For shin splints, apply an ice pack for 15 minutes. If the shin is still painful, consider taking aspirin, ibuprofen, or acetaminophen. If the shin splint occurred after a bout of strenuous exercise, give the muscles a chance to rest by taking a little time off from intense exercise, then gradually return to your former level of activity.

How to avoid exercise-related leg cramps and pain

  • Warm up and stretch before any activity, and cool down with slow exercise and some stretches afterward.
  • Drink plenty of water before and after exercise, especially when it's hot and humid. Remember to drink water before you feel thirsty and drink more than you need to quench your thirst.
  • Get plenty of potassium in your diet. Good sources include bananas, orange juice, and potatoes.
  • If you tend to get cramps at night, take a warm bath before going to bed. The heat helps loosen tight muscles.
  • Improve your overall fitness and flexibility. This can help prevent future cramping.

When to seek medical care

Sometimes leg pain can be a sign of medical conditions that require a doctor's attention. Such conditions include arthritis, sciatica (inflammation of the nerve that runs down the back of the leg), phlebitis (inflammation of veins in the legs), or peripheral artery disease (PAD), a condition that results in poor circulation in the legs.

Severe leg pain, swelling, and tenderness after an injury can also be a sign of bone fracture. Aching or itching in the legs maybe a symptom of varicose veins, those prominent blue or purple veins on the legs or ankles. If you have the following symptoms, call your doctor:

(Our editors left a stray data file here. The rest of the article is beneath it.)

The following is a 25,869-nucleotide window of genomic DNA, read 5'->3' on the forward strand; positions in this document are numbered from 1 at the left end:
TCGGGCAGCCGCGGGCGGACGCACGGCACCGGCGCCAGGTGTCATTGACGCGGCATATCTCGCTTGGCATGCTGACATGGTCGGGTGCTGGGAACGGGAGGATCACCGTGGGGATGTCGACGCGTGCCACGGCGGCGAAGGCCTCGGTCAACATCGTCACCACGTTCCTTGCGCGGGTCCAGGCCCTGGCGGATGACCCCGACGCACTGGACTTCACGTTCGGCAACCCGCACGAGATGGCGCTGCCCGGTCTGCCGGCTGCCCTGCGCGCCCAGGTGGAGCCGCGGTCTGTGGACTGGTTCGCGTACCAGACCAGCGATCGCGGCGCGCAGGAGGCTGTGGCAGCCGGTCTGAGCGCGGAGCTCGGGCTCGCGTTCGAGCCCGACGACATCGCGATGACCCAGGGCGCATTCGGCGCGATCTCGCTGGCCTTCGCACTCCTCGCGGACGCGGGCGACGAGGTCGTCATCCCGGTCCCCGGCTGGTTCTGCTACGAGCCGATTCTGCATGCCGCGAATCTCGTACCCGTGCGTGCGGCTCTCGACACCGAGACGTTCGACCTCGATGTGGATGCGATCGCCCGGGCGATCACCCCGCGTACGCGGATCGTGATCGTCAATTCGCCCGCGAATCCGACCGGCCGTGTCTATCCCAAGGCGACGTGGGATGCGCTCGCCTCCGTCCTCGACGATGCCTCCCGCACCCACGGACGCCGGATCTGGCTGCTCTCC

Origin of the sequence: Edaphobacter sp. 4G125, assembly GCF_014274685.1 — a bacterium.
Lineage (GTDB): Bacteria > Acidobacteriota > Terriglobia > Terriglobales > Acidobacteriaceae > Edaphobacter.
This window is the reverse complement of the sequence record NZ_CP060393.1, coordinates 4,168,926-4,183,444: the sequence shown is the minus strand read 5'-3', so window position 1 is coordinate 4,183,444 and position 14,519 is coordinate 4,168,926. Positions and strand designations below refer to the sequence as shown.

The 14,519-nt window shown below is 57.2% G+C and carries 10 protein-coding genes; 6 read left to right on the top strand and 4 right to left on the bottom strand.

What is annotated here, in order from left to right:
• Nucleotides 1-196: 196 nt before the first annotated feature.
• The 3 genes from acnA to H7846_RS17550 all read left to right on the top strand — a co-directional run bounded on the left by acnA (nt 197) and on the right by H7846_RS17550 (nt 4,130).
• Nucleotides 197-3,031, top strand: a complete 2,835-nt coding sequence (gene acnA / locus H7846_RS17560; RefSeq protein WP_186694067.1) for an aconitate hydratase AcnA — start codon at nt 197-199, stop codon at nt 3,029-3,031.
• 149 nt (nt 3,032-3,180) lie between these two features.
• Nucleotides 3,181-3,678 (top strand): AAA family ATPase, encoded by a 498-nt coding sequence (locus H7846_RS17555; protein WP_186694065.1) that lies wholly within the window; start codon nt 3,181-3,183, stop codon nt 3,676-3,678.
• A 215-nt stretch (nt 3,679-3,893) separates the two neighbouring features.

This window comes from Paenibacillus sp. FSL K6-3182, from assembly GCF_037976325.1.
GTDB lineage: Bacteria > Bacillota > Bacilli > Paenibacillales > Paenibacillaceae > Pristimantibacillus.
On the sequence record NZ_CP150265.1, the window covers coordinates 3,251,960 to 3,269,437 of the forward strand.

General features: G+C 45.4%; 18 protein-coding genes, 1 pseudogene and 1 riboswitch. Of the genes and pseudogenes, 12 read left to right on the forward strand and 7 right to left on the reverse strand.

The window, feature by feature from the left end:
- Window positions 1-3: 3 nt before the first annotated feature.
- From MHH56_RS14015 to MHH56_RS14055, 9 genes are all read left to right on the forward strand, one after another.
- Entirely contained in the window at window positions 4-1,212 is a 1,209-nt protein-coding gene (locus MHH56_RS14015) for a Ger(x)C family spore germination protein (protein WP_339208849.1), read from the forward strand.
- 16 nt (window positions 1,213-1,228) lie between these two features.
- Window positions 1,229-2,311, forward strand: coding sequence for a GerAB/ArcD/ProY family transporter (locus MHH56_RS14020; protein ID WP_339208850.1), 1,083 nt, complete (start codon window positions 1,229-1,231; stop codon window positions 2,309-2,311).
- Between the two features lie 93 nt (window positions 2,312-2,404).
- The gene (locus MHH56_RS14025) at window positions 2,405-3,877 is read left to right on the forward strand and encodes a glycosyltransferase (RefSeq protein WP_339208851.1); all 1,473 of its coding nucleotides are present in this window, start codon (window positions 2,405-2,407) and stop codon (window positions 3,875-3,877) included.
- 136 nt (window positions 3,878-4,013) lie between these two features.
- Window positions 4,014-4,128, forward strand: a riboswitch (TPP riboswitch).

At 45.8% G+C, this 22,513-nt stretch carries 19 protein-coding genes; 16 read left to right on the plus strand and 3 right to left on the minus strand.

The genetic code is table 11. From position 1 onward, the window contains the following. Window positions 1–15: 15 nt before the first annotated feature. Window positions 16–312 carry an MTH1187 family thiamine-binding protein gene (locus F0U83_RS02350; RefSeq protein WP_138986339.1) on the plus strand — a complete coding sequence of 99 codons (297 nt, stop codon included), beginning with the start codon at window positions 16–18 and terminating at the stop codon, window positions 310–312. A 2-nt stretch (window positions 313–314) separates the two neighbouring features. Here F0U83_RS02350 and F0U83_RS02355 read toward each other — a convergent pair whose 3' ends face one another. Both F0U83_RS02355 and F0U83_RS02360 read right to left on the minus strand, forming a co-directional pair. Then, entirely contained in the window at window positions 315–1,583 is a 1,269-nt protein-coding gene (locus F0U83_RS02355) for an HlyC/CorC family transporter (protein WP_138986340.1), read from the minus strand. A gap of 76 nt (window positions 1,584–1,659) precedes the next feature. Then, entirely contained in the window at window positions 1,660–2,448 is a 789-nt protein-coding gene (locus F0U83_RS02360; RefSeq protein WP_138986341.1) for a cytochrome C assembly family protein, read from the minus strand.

• Persistent pain in your leg
  • Visible redness, a feeling of heat, or pain along the course of a vein in your leg
  • Swelling in one leg
  • Numbness, cold, or unusual color in one leg
  • Repeated cramps or leg pain even after mild exercise such as walking

If you experience repeated cramps or chronic leg pain, you should talk with your doctor, whether your leg pain happens while resting, exercising, or in bed.

References

American Medical Association. Handbook of First Aid and Emergency Care. 2000.

American College of Emergency Physicians, First Aid Manual, 2001.

The American Red Cross First Aid & Safety Handbook.

American Academy of Orthopaedic Surgeons. Muscle Cramp. May 2010.

Medline Plus, U.S. National Library of Medicine and the National Institutes of Health. Potassium in diet. May 26, 2010.

Medline Plus, U.S. National Library of Medicine and the National Institutes of Health. Leg pain. Aug 8, 2009.

Medline Plus, U.S. National Library of Medicine and the National Institutes of Health. Broken bone. May 2, 2009.

MayoClinic.com. Varicose Veins. Jan 16, 2009.

MayoClinic.com. Thrombophlebitis. Jan 30, 2009.

Medline Plus, U.S. National Library of Medicine and the National Institutes of Health. Numbness and tingling. April 21, 2009.

Clemson University Cooperative Extension Service. General Water Safety.